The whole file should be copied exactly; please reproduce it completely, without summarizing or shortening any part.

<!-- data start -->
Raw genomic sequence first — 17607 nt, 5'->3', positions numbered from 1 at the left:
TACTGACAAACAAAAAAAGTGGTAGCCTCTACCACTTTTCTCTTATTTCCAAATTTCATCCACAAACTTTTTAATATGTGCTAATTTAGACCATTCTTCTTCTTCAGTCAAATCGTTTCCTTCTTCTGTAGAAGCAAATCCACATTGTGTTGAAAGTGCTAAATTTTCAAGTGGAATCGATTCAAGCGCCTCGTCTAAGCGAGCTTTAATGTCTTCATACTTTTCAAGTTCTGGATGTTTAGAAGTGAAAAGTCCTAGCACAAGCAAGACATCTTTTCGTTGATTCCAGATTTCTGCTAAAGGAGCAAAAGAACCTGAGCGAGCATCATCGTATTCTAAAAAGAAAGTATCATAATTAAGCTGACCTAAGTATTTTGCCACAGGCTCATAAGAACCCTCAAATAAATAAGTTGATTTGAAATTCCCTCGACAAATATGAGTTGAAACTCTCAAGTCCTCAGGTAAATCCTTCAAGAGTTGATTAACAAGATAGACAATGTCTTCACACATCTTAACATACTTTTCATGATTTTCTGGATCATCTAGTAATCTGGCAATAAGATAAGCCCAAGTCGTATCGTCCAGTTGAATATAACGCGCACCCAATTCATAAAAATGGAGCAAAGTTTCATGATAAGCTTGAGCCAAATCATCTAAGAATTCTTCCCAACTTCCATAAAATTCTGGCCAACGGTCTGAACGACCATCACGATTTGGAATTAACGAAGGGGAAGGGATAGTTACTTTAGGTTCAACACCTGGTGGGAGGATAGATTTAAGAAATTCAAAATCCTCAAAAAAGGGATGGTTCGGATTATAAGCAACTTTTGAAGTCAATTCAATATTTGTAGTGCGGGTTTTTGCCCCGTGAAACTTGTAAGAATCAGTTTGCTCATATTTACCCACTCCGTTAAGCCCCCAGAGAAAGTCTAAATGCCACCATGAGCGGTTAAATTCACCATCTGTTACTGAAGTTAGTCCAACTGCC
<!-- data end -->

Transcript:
Raw genomic sequence first — 17607 nt, 5'->3', positions numbered from 1 at the left:
TACTGACAAACAAAAAAAGTGGTAGCCTCTACCACTTTTCTCTTATTTCCAAATTTCATCCACAAACTTTTTAATATGTGCTAATTTAGACCATTCTTCTTCTTCAGTCAAATCGTTTCCTTCTTCTGTAGAAGCAAATCCACATTGTGTTGAAAGTGCTAAATTTTCAAGTGGAATCGATTCAAGCGCCTCGTCTAAGCGAGCTTTAATGTCTTCATACTTTTCAAGTTCTGGATGTTTAGAAGTGAAAAGTCCTAGCACAAGCAAGACATCTTTTCGTTGATTCCAGATTTCTGCTAAAGGAGCAAAAGAACCTGAGCGAGCATCATCGTATTCTAAAAAGAAAGTATCATAATTAAGCTGACCTAAGTATTTTGCCACAGGCTCATAAGAACCCTCAAATAAATAAGTTGATTTGAAATTCCCTCGACAAATATGAGTTGAAACTCTCAAGTCCTCAGGTAAATCCTTCAAGAGTTGATTAACAAGATAGACAATGTCTTCACACATCTTAACATACTTTTCATGATTTTCTGGATCATCTAGTAATCTGGCAATAAGATAAGCCCAAGTCGTATCGTCCAGTTGAATATAACGCGCACCCAATTCATAAAAATGGAGCAAAGTTTCATGATAAGCTTGAGCCAAATCATCTAAGAATTCTTCCCAACTTCCATAAAATTCTGGCCAACGGTCTGAACGACCATCACGATTTGGAATTAACGAAGGGGAAGGGATAGTTACTTTAGGTTCAACACCTGGTGGGAGGATAGATTTAAGAAATTCAAAATCCTCAAAAAAGGGATGGTTCGGATTATAAGCAACTTTTGAAGTCAATTCAATATTTGTAGTGCGGGTTTTTGCCCCGTGAAACTTGTAAGAATCAGTTTGCTCATATTTACCCACTCCGTTAAGCCCCCAGAGAAAGTCTAAATGCCACCATGAGCGGTTAAATTCACCATCTGTTACTGAAGTTAGTCCAACTGCC